Re: (IAAC) Greetings
At 09:50 PM 2/7/98 -0700, Steve Coe wrote:
>I like Eric's idea of a quick introduction, so I will be next in an
>effort to keep the ball rolling.
Well, then, maybe I will take the baton from Steve and continue the momentum.
I am currently an Arizona resident just as Steve is, but I got my start in
astronomy near Akron, Ohio, in the late 70's, when I was around 10 years
old. I started out as a naked-eye observer, graduated to 4x18 opera
glasses, and eventually got my first telescope around 1980 or so. It was a
4.5" f/7, and I am still using those optics in a telescope today.
Once I learned the fundamentals of telescope usage, my observational
interest started out to be deep sky objects. This led to the purchase of a
10" Coulter dobsonian when I was on the young end of being a teenager. I
observed with that for about a year before I realized I was *really* a
planetary observer. Shortly, I got hooked up with an ALPO member in my
local club, and I began to submit my planetary observations to the B.A.A.
(long story), and also to observe occultations for the IOTA, but I am
especially into observing comets. I was traveling down what Ken Fulton
calls the "scientific path", and I have not really strayed since. Deep sky
observing remains a fun recreational pastime for me.
In the late 80's/early 90's, I went off to college, and largely dropped out
of amateur astronomy culturally (my magazine subscriptions and club
memberships lapsed), though I did manage to break into the college
observatory several times to observe when I had time. I got back into
astronomy in a more active way after college, while juggling a new marriage
and a career in setting up and managing large internet domains (most
recently at Ohio State University).
Last August, I moved to Sierra Vista, Arizona, a smallish town in the
southeast corner of the state. The skies here are completely different than
anything I got in Ohio; my in-town backyard is a better observing site than
anywhere I ever observed from in Ohio, and things are most definitely
better several miles out from town. Consequently, I am spending a lot of
time under the night skies these days. I have started an observing project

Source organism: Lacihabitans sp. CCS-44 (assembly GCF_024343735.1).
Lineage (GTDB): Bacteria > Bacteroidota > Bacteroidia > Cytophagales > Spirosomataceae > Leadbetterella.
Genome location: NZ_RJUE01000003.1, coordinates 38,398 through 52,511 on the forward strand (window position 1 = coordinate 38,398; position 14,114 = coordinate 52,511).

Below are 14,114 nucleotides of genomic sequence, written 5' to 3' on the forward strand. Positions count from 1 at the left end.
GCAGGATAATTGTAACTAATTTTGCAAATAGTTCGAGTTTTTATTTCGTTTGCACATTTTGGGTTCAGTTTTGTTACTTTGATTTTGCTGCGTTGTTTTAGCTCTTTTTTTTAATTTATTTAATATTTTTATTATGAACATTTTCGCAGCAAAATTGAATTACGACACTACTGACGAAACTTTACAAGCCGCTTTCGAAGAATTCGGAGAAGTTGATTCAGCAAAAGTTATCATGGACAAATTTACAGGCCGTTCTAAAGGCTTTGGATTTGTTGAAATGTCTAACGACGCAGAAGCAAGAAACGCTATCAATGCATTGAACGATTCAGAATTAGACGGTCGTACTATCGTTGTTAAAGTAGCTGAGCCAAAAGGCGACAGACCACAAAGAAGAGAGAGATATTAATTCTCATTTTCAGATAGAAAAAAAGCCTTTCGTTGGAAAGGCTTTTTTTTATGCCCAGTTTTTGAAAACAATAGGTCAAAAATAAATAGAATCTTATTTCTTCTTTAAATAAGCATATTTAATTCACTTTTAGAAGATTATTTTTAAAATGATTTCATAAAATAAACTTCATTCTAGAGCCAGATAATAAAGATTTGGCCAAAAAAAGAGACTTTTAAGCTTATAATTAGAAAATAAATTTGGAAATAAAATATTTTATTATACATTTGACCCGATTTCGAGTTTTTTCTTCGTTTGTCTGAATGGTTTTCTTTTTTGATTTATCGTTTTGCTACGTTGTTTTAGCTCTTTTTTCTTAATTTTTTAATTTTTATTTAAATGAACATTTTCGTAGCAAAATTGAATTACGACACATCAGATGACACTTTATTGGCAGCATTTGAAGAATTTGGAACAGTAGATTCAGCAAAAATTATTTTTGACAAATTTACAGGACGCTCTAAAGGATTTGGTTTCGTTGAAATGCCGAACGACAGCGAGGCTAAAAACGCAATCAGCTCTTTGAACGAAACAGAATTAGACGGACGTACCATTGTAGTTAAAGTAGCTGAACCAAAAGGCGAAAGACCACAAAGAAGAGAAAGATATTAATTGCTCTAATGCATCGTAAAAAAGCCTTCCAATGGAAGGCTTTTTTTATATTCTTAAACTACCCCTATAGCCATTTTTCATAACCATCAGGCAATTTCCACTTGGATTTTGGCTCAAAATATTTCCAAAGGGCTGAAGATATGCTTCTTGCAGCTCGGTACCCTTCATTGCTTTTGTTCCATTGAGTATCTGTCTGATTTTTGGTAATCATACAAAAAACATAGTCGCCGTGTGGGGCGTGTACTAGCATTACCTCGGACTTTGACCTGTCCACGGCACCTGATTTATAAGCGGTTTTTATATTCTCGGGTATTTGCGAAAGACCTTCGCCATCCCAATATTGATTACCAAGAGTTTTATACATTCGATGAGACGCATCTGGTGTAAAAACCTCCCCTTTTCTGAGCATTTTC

to observe as many as possible of the Herschel 400 list with my 4.5"
newtonian. I also do some occasional DSO observing with a 10" scope.
I recently founded an observatory, "Rockland Observatory", which from a
structural standpoint consists only of a cement pad and an electrical
outlet at the moment. The observatory exists to educate new amateurs and
the general public about astronomy, through journalistic projects,
lectures, and workshops, some of which are done in cooperation with the
local society. So far, about 100 astronomy club newsletters are taking the
free monthly newsletter column, and we do introductory workshops every
couple months (a newspaper column is also offered and printed by a handful
of newspapers). I plan to go into 'semi-retirement' in a couple months so I
can dedicate more time to these projects.
I will not be at the eclipse later this month (I will probably be leading
an eclipse expedition in 1999, though), but probably will be at TSP and
Astronomy Magazine's 25th anniversary party this year. I will almost
certainly be at the Arizona Messier Marathon in March. If anyone wants to
look for me, I am a short, skinny, brown-haired guy who looks like he is
about 20 years old (I am almost 30 in real life), and should be toting a
10" telescope around.
There, good enough? Who's next?
Jeff Medkeff | Acting Assistant Coordinator
Rockland Observatory | Association of Lunar and Planetary
Sierra Vista, Arizona | Observers, Solar Section
On the web at http://shutter.vet.ohio-state.edu/